Recent studies have shown that Arctic wind and surface air temperature patterns vary substantially on a multiyear time scale. These climate oscillations have affected the cold halocline by influencing where fresh surface waters circulate. In the late 1980s and early 1990s, an unusual wind pattern persisted that diverted river water away from the surface layer of the Amundsen Basin. This led to a retreat of the cold halo-cline from this area, leaving the surface layers directly exposed to the underlying warm Atlantic layer. This presumably is suppressed by the growth of wintertime sea ice in this area, but not for too long: the halocline began to rebuild as wind patterns shifted in the mid-1990s. If such climate oscillations persist or amplify in the future, then the Atlantic layer heat may play an increasing role in the ocean surface energy balance, that is, in keeping the sea ice pack thinner than it is now. This is the present situation in the Antarctic Ocean, which lacks a cold halocline and thus has a thinner sea ice pack that largely melts away every summer.

https://www.climate-policy-watcher.org/canadian-arctic/cold-halocline.html


 

15
Arctic sea ice / Re: The 2019 melting season
« on: June 11, 2019, 03:12:08 PM »
Mercator (model) sea surface temperature (0m) may1-jun10, pacific side.

16
Greenland and Arctic Circle / Re: The Nares Strait thread
« on: June 10, 2019, 06:29:38 AM »
BOOM!

17
Arctic sea ice / Re: The 2019 melting season
« on: June 06, 2019, 07:00:59 PM »
Take a look at 6Z GFS.



THIS IS JUST UNBELIEVABLE HEMISPHERIC WIDE. 

POWERHOUSE DIPOLE ANOMALY THIS WOULD GENERATE ENORMOUS AMOUNTS OF HEAT IN THE NORTHERN LATITUDES.

I'M JUST ASTONISHED WE HAVEN'T SEEN SOMETHING LIKE THIS IN JUNE SINCE WHEN IT COME ON SOMEBODY SHOW ME.

Greetings from 65,5N in Scandinavia. It's freakishly hot today, we have +23C cloudless at 19:00. Which would be an insanely warm night in July, normally.

Buckle up. Summer is here.

18
Arctic sea ice / Re: The 2019 melting season
« on: May 22, 2019, 09:21:48 AM »
I've been browsing worldview and here's the thing that strikes me thinking about the six odd years that I have been watching the ice on this forum; no one region (well maybe the Bering) is especially bad or "worst" that we have seen.  It is hard to quantify, but what stands out is no region is in "good" shape.  Metrics across the arctic for area, thickness and extent all seem to be in the bottom three worst of our record, with few exceptions. Visually, anecdotally across the basin the ice quality looks awful, and I'm waiting to watch melt ponds break across the basin like a nasty rash.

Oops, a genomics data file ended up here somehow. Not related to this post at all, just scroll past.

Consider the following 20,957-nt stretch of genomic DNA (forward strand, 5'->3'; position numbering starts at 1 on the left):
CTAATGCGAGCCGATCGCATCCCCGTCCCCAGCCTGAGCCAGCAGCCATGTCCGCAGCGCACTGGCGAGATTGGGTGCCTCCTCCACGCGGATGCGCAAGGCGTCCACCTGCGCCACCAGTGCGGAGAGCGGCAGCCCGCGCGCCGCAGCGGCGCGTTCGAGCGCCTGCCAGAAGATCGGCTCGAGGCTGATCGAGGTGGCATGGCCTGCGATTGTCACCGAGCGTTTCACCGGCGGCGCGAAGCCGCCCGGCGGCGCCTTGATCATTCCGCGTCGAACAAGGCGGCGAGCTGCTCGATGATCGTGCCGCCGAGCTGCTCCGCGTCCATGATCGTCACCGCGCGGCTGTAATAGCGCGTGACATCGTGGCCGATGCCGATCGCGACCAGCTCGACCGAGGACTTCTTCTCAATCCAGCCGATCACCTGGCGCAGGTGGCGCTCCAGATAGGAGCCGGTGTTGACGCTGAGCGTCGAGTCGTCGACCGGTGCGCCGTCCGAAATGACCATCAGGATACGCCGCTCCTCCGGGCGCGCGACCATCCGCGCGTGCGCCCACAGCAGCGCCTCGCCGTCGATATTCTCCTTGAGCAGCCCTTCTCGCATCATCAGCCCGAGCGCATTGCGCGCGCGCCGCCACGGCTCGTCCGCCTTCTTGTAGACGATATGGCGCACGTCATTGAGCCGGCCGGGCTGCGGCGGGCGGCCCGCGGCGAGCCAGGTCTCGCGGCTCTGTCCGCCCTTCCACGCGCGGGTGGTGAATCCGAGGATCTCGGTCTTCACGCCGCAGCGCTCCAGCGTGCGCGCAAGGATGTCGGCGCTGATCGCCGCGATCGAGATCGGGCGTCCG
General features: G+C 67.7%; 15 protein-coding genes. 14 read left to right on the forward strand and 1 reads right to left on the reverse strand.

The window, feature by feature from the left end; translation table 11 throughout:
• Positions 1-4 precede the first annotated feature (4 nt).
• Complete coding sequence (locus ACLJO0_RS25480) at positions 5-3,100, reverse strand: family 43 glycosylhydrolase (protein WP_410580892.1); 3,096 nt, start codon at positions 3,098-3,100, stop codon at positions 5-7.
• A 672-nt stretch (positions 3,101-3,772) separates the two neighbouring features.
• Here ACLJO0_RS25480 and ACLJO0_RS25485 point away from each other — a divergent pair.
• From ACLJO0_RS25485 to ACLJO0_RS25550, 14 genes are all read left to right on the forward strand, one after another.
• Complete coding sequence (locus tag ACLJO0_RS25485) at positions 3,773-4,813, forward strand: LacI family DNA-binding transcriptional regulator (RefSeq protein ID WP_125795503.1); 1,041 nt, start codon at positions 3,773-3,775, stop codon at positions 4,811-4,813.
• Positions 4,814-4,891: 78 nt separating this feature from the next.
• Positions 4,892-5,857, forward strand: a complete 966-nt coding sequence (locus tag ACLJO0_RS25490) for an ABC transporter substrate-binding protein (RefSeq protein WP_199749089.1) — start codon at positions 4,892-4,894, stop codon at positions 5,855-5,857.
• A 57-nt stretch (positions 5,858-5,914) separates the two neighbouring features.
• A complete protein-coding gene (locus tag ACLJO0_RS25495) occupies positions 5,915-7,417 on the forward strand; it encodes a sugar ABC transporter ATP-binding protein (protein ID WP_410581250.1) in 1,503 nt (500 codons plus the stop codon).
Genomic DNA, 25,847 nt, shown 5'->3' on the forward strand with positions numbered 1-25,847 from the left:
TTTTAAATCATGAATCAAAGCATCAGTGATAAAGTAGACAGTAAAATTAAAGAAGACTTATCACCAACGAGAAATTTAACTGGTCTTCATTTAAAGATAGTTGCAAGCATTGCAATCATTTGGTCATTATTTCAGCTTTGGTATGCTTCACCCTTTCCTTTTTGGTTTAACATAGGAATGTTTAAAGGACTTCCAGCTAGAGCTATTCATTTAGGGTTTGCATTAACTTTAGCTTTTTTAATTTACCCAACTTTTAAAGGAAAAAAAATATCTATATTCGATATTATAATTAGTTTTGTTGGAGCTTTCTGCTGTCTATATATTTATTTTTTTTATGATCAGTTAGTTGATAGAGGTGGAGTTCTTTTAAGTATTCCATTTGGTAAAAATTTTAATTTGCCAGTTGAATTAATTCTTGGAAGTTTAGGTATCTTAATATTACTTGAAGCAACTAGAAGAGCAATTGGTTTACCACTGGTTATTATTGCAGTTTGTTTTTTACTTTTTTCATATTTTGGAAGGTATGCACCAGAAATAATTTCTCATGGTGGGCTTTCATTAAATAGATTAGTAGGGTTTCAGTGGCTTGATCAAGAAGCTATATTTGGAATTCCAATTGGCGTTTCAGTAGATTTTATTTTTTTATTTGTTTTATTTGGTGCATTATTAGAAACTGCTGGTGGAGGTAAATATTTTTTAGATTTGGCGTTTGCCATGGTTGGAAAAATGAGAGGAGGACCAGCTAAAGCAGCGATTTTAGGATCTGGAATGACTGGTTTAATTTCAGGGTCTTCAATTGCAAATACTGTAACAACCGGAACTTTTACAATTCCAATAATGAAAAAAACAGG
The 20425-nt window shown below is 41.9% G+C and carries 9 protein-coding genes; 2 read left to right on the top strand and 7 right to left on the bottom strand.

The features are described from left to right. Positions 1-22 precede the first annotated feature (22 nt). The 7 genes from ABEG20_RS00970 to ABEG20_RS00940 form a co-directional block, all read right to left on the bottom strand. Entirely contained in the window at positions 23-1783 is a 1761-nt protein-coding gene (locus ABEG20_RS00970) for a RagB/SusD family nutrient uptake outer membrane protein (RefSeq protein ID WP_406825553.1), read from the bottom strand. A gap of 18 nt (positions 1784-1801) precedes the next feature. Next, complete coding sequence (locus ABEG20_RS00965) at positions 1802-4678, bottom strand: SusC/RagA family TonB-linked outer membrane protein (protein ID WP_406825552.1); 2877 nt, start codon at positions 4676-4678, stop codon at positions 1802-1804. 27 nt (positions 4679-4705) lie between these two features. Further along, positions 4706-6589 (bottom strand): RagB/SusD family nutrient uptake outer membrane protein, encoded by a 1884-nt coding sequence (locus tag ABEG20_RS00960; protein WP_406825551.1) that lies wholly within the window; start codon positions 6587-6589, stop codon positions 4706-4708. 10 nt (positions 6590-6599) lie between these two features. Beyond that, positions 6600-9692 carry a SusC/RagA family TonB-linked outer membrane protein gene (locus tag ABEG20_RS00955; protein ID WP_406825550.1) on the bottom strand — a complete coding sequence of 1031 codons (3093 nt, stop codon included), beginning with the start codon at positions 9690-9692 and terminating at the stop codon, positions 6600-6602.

The metaphor I come back to is a punch-drunk boxer swaying helplessly after climbing up off the mat.

Instead of looking for 2+ sigma events that could mangle the ice, we are hoping for 2+ sigma events to prevent a repeat of 2012.  That, by itself is quite a change. One good shot, and it's over, but worse, it no longer needs to be a haymaker to put us into 2012 territory.

19
Arctic sea ice / Re: Arctic Image of the Day
« on: May 10, 2019, 06:13:11 PM »
Huge iceberg floe bumping into Hans Island in Nares Strait beautifully captured by Sentinel.

Edit: Thanks Uniquorn for the correction.

20
Arctic sea ice / Re: 2019 sea ice area and extent data
« on: April 13, 2019, 03:15:36 PM »
The recovery in sea ice area in the Chukchi, Kara and Laptev Seas is quite impressive.
For consistent gradual sea ice area loss one goes to Baffin Bay.

21
Arctic sea ice / Re: The 2019 melting season
« on: April 07, 2019, 02:27:37 PM »
CAA end of the Beaufort stringer nudges back to a more normal southerly position opening up multiple fractures further north.
Thickest ice next to CAA briefly lifts off opening a temporary fracture northwards.
Nares still open. Fram export strong.
CAB to Barentsz export fairly neutral.
Kara mostly exporting to Barentsz rather than CAB.
Old Laptev ice drifts westwards past SZ.
Old CAB ice edge drifts ever nearer to the pole.
ESS tendril stretched further.
Chukchi battles with the Pacific

ascat day57-96(heavy contrast)


22
Arctic sea ice / Re: The 2019 melting season
« on: April 03, 2019, 03:59:24 AM »
The factors influencing thickness, like wave action, are small compared to those acting on the overall area, sunlight and seawater.  Thickness changes does not drive the sea ice, rather they occur through these other factors.

Processes controlling surface, bottom and lateral melt of Arctic sea ice in a state of the art sea ice model

https://www.researchgate.net/publication/281622252_Processes_controlling_surface_bottom_and_lateral_melt_of_Arctic_sea_ice_in_a_state_of_the_art_sea_ice_model

Relevant graph from the article attached.


23
Arctic sea ice / Re: The 2018/2019 freezing season
« on: December 07, 2018, 12:30:38 AM »
Agreed, patches of flash freezing already visible.... but the pack is so mobile, looking a bit wounded almost (obviously I'm reading too much into it ;) )